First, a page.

She added that the Penn State volunteers had a great time talking about what we do to interested people and showing off the department and the night sky. To help deliver this outreach program, Rigby and Charlton called on undergraduate and graduate students and faculty and staff members in the Department of Astronomy and Astrophysics, as well as family members.
A similar astronomy outreach program, AstroNight, was held in September in conjunction with Parents Weekend. More than 400 people attended, according to Karen Knierman, senior astronomy and astrophysics major and Schreyer Honors Scholar, who coordinated the event with Charlton. Activities included opportunities to view sunspots through a telescope during the day and an evening program of lectures, a planetarium show and stargazing on the roof of Davey Lab. Penn State faculty and staff members, students, college alumni and family members served as hosts for the event.
Throughout the year, graduate students in astronomy and astrophysics present outreach programs for school children, Rigby said. The students present planetarium shows and give tours of the solar system and help the children make astrolabes and model comets and planets. Michael Weinstein, a graduate student in astronomy and astrophysics, directs the departments overall outreach programs, including the programs for school children. In addition, every clear Friday night, members of the Penn State Astronomy Club host a public stargazing event on the roof of Davey Lab.
The Eberly College of Science also sponsors other public outreach programs.
Since 1995, the college has presented annual Penn State Lectures on the Frontiers of Science. Barbara K. Kennedy, director of the colleges public information office, chairs the Planning Committee for the series, which is comprised of from six to eight consecutive weekly lectures aimed at a general audience. The Saturday morning lecture series is funded by Pfizer. Attendance has ranged from 60 during the first year to more than 330 this year. The lectures are audio- and videotaped and made available at cost to participants who request them, Kennedy noted. The lectures also have been featured in a special section of the publication Research/Penn State, which was distributed to high school students throughout Pennsylvania in collaboration with the Pennsylvania Space Grant Consortium at Penn State.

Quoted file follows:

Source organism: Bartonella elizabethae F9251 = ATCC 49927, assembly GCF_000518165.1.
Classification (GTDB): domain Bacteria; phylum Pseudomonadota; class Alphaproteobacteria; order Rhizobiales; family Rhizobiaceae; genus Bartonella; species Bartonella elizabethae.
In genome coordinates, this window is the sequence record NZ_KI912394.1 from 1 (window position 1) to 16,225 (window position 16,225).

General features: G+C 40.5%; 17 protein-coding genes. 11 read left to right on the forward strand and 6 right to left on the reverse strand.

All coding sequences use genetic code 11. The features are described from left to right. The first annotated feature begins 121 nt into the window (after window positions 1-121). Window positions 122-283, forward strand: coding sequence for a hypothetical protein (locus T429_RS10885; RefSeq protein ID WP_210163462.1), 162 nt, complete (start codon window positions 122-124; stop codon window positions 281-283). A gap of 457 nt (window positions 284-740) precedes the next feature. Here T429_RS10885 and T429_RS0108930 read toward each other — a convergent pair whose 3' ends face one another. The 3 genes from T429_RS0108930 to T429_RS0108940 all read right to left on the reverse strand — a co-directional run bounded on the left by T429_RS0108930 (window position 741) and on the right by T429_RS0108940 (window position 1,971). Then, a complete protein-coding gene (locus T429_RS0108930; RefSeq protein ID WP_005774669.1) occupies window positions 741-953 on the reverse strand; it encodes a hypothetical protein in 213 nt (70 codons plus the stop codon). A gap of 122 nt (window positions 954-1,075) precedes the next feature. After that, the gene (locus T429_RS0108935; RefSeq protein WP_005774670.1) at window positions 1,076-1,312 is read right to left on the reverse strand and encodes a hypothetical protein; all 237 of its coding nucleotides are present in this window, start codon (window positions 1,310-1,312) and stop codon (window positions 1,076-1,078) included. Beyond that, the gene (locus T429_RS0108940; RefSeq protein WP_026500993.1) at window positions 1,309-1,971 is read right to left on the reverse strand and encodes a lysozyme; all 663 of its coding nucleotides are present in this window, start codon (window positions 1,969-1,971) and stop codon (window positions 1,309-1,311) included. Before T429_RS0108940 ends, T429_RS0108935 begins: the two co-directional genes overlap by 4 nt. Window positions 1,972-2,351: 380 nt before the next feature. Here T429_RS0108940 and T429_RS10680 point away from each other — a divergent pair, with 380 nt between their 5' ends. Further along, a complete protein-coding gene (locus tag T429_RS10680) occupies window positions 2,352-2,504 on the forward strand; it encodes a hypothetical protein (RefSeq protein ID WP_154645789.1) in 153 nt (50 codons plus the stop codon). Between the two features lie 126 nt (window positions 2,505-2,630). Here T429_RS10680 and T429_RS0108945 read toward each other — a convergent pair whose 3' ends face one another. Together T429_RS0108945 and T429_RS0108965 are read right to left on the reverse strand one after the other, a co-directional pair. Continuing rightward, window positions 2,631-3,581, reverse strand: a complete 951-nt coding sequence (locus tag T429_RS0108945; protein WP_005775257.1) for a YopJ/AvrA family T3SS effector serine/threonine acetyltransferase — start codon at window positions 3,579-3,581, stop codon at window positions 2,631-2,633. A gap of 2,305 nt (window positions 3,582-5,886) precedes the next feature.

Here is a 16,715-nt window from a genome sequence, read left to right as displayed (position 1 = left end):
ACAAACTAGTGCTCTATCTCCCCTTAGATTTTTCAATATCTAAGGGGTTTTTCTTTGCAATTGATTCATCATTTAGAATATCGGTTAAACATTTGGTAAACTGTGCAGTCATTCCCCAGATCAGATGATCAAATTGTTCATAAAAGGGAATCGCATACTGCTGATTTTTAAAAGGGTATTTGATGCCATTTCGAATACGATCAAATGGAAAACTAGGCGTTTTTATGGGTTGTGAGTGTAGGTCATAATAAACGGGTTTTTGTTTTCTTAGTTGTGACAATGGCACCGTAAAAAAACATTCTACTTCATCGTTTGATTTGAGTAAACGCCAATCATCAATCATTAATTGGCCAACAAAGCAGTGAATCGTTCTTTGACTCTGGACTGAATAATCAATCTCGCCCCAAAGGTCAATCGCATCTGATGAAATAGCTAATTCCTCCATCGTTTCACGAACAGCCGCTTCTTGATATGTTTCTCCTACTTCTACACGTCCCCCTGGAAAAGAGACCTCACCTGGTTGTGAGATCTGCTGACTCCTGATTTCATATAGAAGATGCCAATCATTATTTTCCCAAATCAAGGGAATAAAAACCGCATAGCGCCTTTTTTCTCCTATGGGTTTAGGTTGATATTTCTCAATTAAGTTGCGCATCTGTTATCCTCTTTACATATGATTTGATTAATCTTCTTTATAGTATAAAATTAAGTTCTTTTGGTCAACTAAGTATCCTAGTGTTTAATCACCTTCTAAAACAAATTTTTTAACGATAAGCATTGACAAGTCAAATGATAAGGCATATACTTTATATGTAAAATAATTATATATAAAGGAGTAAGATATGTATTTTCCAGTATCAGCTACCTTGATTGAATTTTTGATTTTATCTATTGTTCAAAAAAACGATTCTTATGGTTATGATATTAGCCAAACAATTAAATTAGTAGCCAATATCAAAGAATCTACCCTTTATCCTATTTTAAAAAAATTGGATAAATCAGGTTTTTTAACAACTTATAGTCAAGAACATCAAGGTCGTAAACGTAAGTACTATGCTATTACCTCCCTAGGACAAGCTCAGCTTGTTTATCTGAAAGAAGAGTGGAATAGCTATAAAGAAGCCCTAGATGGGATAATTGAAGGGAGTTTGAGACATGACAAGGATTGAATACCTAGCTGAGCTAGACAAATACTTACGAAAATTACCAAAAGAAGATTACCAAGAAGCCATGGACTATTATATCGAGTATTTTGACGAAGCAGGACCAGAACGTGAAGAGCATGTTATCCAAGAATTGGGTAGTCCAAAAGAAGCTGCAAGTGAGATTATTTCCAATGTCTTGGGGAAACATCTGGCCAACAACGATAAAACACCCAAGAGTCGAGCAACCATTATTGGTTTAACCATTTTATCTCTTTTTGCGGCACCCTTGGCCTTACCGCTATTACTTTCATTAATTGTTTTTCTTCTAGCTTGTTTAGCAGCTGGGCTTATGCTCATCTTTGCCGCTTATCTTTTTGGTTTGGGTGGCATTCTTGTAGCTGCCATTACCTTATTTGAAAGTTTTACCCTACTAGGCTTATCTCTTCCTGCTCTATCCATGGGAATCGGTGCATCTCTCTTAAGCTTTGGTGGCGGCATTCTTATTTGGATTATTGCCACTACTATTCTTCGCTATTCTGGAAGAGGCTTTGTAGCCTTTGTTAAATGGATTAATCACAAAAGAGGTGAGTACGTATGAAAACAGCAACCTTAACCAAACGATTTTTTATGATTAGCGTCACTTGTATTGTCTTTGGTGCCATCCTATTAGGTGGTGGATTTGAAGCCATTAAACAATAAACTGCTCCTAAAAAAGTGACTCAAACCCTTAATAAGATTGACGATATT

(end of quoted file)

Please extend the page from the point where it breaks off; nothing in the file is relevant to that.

Members of the Planning Committee for the 2000 lectures were Kennedy and faculty members Wolfgang Ernst, Frank Pugh, Simon Gilroy, Mark Handcock, Pablo Laguna, Karl Mueller and Howie Weiss.
Lectures on the Frontiers of Science during previous years have covered the themes of the Origin and Evolution of the Universe, the Origin and Evolution of Life on Earth and Elsewhere, On Becoming Human: Our Evolutionary History, the Human Brain and the Human Mind, and How Things Work in Science and Technology. The 2000 lectures series focused on the theme of Astrobiology: Looking for Life in the Universe. For more information about the lectures, visit the Web site at www.science.psu.edu/alert/Frontiers-Index2000.html.
Another college lecture series is funded by Ronald M. and Susan J. Friedman. The Friedman Outreach Lecture Series is held annually. This years theme is X-ray Astronomy. The last of five lectures in the series is planned for July as part of AstroFest 2000.
Dr. Norman Freed, associate dean in the Eberly College of Science, said, Through public outreach programs such as these, the college reaches out to the community, sharing the research and expertise of its faculty and students to enhance the quality of life for people of all ages. These programs help make science accessible and understandable to the public and may also inspire the next generation of scientists.